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December 11, 2010

The electric things have their life too. Paltry as those lives are.

Not many of Philip K. Dick's books have been adapted for the stage. Even given my reservations, I wish I had not missed Edward Einhorn's take on Do Androids Dream of Electric Sheep? (1968), finishing its run yesterday.

I read the book after I had already seen Blade Runner, and I was struck by how different it was—and to my mind, better. The thing that intrigued me about it was Mercerism, empathy, and their relationship to the symbol of the electric sheep—none of which appeared in the movie at all. The movie is of course an entity in itself, and groundbreaking in its own way, but it didn’t capture the heart of what the book said to me.

Then I read about one of Dick’s inspirations—he had read a Nazi journal in which an SS officer complained about not being able to sleep because the crying of the children in the concentration camps kept him awake. Instead of empathizing with the suffering of the children, the officer only saw them as a nuisance that disturbed his sleep. Dick started thinking of people who lacked any sort of empathy as androids. To me, the book is all about how the process of war and killing (or being enslaved) makes people into androids, and Mercerism is all about resurrecting that spirit inside.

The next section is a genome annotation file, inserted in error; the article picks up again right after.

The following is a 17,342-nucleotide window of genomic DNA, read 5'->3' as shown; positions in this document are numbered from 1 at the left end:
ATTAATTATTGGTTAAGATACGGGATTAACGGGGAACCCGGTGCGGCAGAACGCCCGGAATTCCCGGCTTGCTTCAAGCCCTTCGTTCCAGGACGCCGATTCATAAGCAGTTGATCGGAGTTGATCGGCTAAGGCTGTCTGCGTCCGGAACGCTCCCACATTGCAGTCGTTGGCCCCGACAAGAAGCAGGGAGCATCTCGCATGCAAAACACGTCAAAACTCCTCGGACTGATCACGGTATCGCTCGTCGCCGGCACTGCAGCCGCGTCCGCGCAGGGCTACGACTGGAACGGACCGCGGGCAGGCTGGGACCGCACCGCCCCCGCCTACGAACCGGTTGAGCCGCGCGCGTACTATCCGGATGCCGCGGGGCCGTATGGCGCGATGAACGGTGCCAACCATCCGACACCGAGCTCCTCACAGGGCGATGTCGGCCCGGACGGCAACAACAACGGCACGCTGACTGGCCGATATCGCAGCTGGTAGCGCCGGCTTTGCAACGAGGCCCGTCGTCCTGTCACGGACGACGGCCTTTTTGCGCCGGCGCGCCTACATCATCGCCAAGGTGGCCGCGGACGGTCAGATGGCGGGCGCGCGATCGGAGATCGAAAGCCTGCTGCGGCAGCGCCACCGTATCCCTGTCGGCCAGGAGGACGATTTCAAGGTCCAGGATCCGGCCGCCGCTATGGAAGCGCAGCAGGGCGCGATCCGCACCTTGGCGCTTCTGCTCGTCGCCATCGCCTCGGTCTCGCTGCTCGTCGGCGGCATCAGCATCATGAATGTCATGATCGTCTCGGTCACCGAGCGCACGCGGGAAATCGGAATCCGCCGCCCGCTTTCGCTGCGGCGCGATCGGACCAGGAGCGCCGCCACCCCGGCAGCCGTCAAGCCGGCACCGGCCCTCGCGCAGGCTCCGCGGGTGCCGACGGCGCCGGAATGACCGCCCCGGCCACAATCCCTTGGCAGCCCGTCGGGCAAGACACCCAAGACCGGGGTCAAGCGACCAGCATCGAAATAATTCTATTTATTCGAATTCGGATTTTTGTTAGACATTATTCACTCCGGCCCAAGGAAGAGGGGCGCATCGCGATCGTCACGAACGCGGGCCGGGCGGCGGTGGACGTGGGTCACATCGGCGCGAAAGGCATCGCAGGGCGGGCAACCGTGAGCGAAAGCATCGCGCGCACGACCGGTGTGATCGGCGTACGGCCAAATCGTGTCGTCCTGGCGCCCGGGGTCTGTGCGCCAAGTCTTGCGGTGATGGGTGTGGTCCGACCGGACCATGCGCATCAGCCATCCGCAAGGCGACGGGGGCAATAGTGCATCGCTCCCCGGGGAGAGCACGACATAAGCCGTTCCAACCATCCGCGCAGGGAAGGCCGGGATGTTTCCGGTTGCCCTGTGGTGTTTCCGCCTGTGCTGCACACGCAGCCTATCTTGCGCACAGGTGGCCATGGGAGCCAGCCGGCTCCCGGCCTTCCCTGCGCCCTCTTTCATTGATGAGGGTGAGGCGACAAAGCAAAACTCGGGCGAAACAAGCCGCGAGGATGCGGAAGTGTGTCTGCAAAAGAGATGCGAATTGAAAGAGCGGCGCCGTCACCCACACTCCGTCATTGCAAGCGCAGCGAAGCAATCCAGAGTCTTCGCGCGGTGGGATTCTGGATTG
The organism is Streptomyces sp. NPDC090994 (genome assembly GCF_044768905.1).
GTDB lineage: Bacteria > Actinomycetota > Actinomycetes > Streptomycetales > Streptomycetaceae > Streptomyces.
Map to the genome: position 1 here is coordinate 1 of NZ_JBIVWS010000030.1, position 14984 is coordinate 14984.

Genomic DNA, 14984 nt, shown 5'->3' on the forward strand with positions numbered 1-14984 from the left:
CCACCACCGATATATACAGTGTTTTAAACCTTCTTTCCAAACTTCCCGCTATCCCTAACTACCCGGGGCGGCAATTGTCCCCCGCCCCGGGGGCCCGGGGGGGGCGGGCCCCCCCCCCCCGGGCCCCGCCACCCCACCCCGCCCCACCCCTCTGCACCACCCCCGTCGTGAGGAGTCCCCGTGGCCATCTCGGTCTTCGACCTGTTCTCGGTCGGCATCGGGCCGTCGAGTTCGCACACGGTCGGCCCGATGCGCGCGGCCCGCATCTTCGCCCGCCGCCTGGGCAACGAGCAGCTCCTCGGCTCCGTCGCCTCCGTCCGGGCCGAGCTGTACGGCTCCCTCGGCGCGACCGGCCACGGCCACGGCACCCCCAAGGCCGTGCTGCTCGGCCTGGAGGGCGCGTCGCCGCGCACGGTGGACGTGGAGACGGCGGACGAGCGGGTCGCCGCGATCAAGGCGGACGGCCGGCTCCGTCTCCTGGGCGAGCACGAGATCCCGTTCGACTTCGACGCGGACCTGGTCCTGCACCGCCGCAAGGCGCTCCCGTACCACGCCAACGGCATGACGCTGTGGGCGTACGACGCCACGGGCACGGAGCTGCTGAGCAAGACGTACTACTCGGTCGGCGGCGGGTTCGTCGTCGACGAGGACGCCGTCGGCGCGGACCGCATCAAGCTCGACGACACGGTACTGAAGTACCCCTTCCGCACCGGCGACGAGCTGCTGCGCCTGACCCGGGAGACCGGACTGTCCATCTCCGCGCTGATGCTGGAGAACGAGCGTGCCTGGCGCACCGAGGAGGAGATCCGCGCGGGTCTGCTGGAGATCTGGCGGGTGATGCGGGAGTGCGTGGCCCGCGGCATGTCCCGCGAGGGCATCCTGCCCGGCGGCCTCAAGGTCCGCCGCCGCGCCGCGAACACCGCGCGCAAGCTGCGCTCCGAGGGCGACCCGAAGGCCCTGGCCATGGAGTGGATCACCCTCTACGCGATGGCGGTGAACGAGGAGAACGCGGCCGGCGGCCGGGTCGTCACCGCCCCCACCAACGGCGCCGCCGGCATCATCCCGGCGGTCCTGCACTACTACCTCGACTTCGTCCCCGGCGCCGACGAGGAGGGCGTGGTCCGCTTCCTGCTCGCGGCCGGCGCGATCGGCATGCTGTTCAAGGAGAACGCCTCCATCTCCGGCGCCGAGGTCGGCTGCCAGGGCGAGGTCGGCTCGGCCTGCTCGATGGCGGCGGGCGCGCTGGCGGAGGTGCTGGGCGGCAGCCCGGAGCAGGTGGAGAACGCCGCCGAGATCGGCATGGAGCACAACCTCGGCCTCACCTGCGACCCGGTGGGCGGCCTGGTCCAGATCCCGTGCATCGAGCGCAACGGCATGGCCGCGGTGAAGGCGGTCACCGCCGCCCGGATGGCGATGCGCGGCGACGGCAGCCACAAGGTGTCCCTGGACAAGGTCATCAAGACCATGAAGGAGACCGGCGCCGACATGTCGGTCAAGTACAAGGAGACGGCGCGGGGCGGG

Which is to miss much of the point of Blade Runner and of Dick's novel. Yes, Mercerism is missing from Ridley Scott's film adaptation but the theme of missing empathy takes centre stage nevertheless. In the end, it is the androids who demonstrate an ability to care for one another and humanity which has demonstrably lost the capacity to do so.

In fact, my only complaint with the director's cut of Blade Runner is how apparent it becomes that Deckard was himself a replicant all along. Much more interesting, more compelling for Deckard - a man - to have learned empathy from the machines he was sent to destroy.

Posted by Ghost of a flea at December 11, 2010 08:47 AM